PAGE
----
$138 billion spending plan funds citywide Pre-K, increases to TAP and higher-ed opportunity programs.
Senator Martin Malavé Dilan (D-Bushwick) announced the passage of a $138 billion budget that includes $300 million for universal Pre Kindergarten programs in New York City, new government reforms and increased funding to social programs.
“This year’s budget has made great strides to meet new, and greater demands while continuing to offset the gaps left by previous year’s cuts. I commend Governor Cuomo and my Senate Colleagues for delivering a responsible spending plan that spends smart, invests in our students, and offers some much-needed relief for our working families,” said Senator Dilan.
The 2014 – 2015 budget addresses a number of crucial issues this year, including: education, additional aid to schools, and higher education; environmental protections; senior health and housing; expansion of health services and healthcare worker protections.
Among the many notable highlights are:
- $1.1 billion increase in school aid.
- $300 million to fund Universal Pre-Kindergarten programs in New York City.
- $165/student increase to the Tuition Assistance Program; $75/student increase in community college base aid; $749,000 increase to the Higher Education Opportunity program; and an increase in college student lending.
- $5 million increase in Library aid.
- $4.1 million increase of the Elderly Pharmaceutical Insurance Coverage (EPIC) program and increase the number of seniors eligible for coverage.
- Increases the Senior Citizen Rent Increase Exemption (SCRIE) program’s income cap from $21,000 increase to $50,000.
- $25.3 million in Community Services for the Elderly, a $10 million increase.
- 4.8 billion in statewide transit aid, including a $90.7 million increase in funding to the Metropolitan Transit Authority (MTA).
- A reduction of $10 million by the Senate of the Executive’s proposal to transfer $40 million from MTA operating funds.
- Increasing the Environmental Protection Fund to $162 million; the Senate increased the EPF by $5 million over the proposed executive budget’s $4 million.
- $92.5 million in park infrastructure improvements.
Housing & Health
- $122 million allocation to fund a four percent cost of living wage increase for the state’s lowest paid direct care workers.
- Establishes the Out-of-Network (OON) Emergency Service Reimbursement to protect patients from high out-of-network billing.
- Establishes Safe Patient Handling legislation that limits the ratio of patients to registered nurses.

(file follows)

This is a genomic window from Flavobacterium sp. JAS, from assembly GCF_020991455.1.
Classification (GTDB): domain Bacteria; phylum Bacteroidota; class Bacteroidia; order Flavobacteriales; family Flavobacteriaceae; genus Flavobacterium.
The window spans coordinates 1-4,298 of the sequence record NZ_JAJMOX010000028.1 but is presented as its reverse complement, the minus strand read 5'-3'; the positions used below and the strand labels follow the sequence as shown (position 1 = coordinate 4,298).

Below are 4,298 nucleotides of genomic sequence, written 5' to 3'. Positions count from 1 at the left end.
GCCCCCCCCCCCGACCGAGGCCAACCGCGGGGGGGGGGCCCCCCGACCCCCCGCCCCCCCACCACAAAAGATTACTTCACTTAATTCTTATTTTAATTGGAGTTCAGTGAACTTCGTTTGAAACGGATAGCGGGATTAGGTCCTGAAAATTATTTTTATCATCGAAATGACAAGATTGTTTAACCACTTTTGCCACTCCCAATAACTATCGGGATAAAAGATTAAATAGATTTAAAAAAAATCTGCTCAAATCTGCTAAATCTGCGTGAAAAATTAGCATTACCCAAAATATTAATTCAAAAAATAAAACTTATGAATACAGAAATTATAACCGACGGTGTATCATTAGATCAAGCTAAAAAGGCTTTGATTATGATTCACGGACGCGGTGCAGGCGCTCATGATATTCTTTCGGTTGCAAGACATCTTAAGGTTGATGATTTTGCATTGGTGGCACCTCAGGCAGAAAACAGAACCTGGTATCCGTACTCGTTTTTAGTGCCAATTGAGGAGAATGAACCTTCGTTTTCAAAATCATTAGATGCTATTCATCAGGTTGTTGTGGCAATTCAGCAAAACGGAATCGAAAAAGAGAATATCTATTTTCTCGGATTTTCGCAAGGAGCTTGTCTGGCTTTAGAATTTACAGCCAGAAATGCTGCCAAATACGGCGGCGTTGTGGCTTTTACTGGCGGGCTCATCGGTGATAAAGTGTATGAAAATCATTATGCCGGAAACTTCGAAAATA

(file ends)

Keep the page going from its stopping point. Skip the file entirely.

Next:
- Creates a two-year, $312 million foreclosure avoidance and amelioration program, and redirects $613 million in settlement funds toward foreclosure prevention programs.
- Establishes a $500/year renters and homeowners tax credit, this year and next, for households of annual incomes not to exceed $200,000.
“This year’s budget marks the fourth consecutive on-time spending plan this body has passed. In all, it closes gaps left by cuts of previous years and makes new investments in the years to come; and there are also a number of notable policy decisions,” said Senator Dilan. “However, there were some areas where we could have, and should have, done more in both terms of funding and as a matter of responsible public policy.”
Those areas include:
After years of pushing for fair election reforms and campaign finance measures to ensure fair elections in New York, a pilot public financing measure included in the 2014-15 budget fell far from the mark. Senator Dilan was among many who questioned the intent of the program that would create a voluntary, 6 to 1 matching fund system for candidates in the upcoming election for Office of State Comptroller. Not only is there less than 80 days for the board of elections to implement new regulations, but there are currently no challengers in the race. Senator Dilan remarked that the proposal was “designed to fail.”
Although ethics reforms were included as part of the plan—including disclose of independent expenditures and greater enforcement of current laws—the measure as a whole leaves much to be desired.
MTA Funds Sweep
Leading up to the passage of the 2014-15 budget, Senator Dilan adamantly opposed a proposed $40 million sweep of dedicated funds to cover Metropolitan Transportation Authority operating costs. Senator Dilan joined transit advocates, riders and Senate colleagues to call for additional investments in transit infrastructure and additional services. Although the proposed sweep was reduced to $30 million, the cuts to the dedicated funds will be unable to address increased demands to bus and train lines in the district, and continue a terrible precedent.
Speed Cameras and 20 MPH City Speed Limit
There was an end-of-negotiations push for additional speed cameras in New York City and a proposal to include Senator Dilan’s city-wide 20 m.p.h bill. Both measures failed to be included in the budget. However, there remains strong support for both in the legislature and Senator Dilan will continue to advocate for the passage of them by the close of legislative session.
The DREAM Act
Again Senate leadership failed to include $25 million in funding that would provide children of undocumented New Yorkers the ability to draw from the state’s Tuition Assistance Program to attend New York’s colleges and universities. Equal access to education is a fundamental Democratic principle. The Dream Act ensures that the opportunity and tools to fully realize the American Dream are available to all. The fight for the DREAM Act in New York is far from over.